Complications, Roadblocks, and Reversals

In a story, a reader wants to see the Protagonist overcome obstacles along the way. Here are three ways for you to approach writing those hurdles.

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That is one big ass obstacle!

Imagine: Here is your Protagonist at the Beginning. And way over there, 100 script pages or so away is where your Protagonist will hit the Ending. In between is this thing I call the Plotline, and I want you to envision it just like it sounds, a straight line from Beginning to Ending.

Moreover, we WANT to see our story’s Protagonist struggle to overcome obstacles along the way. It makes for a more interesting read, the plot filled with twists and turns.

So, a writer should embrace obstacles as a necessary, even helpful asset in the story-crafting process. And as opposed to thinking about them in a generic way, here are three levels of complexity and difficulty:

Complications: A complication is an event or circumstance which slows the Protagonist’s progress toward their goal.

Roadblocks: A roadblock is an event or circumstance which stops the Protagonist’s progress toward their goal.

Reversals: A reversal is an event or circumstance which reverses the Protagonist’s progress toward their goal.

What these three represent are degrees of difficulty for the Protagonist character:

  • Complication the easiest to overcome
  • Roadblock a harder development
  • Reversal the most difficult.

Okay, so now back to our pristine straight Plotline from the Beginning to the Ending. What effect will Complications, Roadblocks, and Reversals have on the trajectory of that Plotline? Why, muck it all up, is what!

Here you will be working against your natural instinct, a desire to stitch together a simple, expedient Plotline, thereby, getting you through the page-writing process as quickly as possible.

If you really want to maximize the dramatic potential of your story, then you want to muck up your Protagonist’s journey — in a big way.

This is more than simply playing to a ‘Law & Order’ sensibility of providing a surprising plot “twist.” The real reason to muck up the Plotline is to force the Protagonist to prove themselves worthy of the script reader’s allegiance — by overcoming enormous odds. Complications, Road Blocks, Reversals, all contribute to those enormous odds.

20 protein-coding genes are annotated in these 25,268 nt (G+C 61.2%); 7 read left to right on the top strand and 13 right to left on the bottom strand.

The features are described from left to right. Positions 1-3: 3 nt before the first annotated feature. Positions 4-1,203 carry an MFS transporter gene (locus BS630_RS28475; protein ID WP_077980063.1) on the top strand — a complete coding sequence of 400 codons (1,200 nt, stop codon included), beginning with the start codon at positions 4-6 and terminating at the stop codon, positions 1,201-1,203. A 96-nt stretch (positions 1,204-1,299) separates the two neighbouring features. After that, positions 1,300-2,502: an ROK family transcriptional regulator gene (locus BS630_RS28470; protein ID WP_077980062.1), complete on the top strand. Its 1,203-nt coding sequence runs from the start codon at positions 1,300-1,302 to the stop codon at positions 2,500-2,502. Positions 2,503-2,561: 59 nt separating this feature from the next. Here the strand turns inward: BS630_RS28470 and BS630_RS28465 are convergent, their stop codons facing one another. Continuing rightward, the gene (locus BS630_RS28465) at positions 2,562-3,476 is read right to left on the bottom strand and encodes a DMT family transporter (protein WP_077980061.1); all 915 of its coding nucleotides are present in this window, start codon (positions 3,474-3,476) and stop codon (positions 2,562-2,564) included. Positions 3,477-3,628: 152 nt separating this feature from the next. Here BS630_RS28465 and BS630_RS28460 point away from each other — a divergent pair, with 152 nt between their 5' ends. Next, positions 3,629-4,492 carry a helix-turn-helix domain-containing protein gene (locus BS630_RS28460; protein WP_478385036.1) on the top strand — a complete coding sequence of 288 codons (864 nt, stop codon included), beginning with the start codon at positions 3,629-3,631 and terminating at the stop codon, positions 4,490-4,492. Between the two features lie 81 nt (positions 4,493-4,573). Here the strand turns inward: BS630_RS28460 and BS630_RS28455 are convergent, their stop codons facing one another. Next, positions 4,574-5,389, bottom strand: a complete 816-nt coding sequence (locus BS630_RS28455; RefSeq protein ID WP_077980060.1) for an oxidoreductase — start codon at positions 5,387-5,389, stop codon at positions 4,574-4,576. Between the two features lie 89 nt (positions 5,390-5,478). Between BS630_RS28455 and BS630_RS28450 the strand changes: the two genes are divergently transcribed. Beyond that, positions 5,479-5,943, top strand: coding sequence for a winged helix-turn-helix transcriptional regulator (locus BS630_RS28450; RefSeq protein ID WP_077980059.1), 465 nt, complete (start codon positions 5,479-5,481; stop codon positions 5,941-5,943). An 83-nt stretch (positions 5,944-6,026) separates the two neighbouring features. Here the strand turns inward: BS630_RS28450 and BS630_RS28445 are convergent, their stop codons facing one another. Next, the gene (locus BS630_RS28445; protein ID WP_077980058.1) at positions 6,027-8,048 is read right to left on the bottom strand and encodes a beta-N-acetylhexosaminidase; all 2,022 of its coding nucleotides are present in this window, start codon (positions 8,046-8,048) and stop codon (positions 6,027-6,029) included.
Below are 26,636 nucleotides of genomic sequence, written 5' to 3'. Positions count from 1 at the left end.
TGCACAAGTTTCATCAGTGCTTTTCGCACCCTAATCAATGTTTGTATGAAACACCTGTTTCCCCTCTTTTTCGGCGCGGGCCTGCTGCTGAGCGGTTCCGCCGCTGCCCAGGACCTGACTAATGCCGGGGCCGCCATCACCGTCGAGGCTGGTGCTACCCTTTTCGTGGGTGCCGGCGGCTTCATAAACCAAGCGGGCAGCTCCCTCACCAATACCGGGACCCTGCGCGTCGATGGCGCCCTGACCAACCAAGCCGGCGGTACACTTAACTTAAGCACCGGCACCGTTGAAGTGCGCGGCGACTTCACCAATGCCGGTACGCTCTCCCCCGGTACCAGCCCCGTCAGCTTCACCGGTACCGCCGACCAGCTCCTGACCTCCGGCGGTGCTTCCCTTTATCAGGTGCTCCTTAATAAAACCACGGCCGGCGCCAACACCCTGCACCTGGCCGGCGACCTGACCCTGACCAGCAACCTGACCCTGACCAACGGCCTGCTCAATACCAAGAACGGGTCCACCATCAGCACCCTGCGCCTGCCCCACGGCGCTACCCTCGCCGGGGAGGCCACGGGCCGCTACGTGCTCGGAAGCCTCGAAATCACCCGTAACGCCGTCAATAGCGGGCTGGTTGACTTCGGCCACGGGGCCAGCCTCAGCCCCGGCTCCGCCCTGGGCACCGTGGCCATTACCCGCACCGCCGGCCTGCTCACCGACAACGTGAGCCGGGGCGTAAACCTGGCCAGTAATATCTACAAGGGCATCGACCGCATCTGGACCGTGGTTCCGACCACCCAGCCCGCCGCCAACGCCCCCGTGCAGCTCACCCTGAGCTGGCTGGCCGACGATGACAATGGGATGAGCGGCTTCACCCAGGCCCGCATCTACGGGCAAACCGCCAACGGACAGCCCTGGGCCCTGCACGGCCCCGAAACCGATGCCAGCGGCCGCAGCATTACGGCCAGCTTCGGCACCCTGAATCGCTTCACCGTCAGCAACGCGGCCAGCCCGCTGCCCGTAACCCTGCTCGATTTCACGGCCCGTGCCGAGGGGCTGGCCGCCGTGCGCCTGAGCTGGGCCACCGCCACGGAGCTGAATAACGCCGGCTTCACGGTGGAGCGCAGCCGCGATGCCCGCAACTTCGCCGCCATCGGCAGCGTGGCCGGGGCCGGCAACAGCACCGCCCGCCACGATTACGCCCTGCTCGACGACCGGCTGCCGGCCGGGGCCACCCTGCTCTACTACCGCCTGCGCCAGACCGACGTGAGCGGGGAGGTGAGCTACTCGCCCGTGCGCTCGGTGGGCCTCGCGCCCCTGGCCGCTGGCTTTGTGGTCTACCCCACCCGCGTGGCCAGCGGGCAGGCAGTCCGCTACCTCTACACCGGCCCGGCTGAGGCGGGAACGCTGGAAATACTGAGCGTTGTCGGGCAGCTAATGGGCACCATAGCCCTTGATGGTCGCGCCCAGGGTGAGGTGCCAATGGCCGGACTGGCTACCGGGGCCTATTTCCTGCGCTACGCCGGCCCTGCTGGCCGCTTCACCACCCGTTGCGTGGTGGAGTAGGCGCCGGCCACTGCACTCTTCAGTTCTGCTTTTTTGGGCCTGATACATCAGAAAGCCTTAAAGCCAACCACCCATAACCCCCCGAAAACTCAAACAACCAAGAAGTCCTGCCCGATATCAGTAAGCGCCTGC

For example, let’s take a look at plot twists in one of The Shawshank Redemption.

  • Andy’s gun can not be found (Roadblock)
  • Andy found guilty of murder (Reversal)
  • Red rejected by the parole board (Roadblock)
  • Boggs comes onto Andy in the shower (Complication)
  • Andy assaulted The Sisters (Reversal)
  • Andy forced to run money laundering scheme for Warden (Complication)
  • Brooks with knife at Heywood’s neck (Complication)
  • Brooks commits suicide (Reversal)
  • Andy thrown in the hole for playing Mozart (Roadblock)
  • Red rejected by the parole board again (Roadblock)
  • Warden sends Andy to the hole for a month re Tommy (Roadblock)
  • Hadley assassinates Tommy (Reversal)
  • Warden gives Andy another month in the hole (Roadblock)
  • Red not adapting to paroled life (Complication)
  • Red tempted to turn back to life of crime (Complication)
Brooks going down the path of ‘get busy dying’.

These are just some of the story’s Complications, Roadblocks, and Reversals in The Shawshank Redemption. If you consider any good movie, you will find a host of such plot twists.

So my advice: take your plot and muck it up. Brainstorming and working in plot twists as Complications, Roadblocks, and Reversals is a harder road to hoe, but can make the journey much more interesting and the Protagonist’s transformation that much more meaningful.

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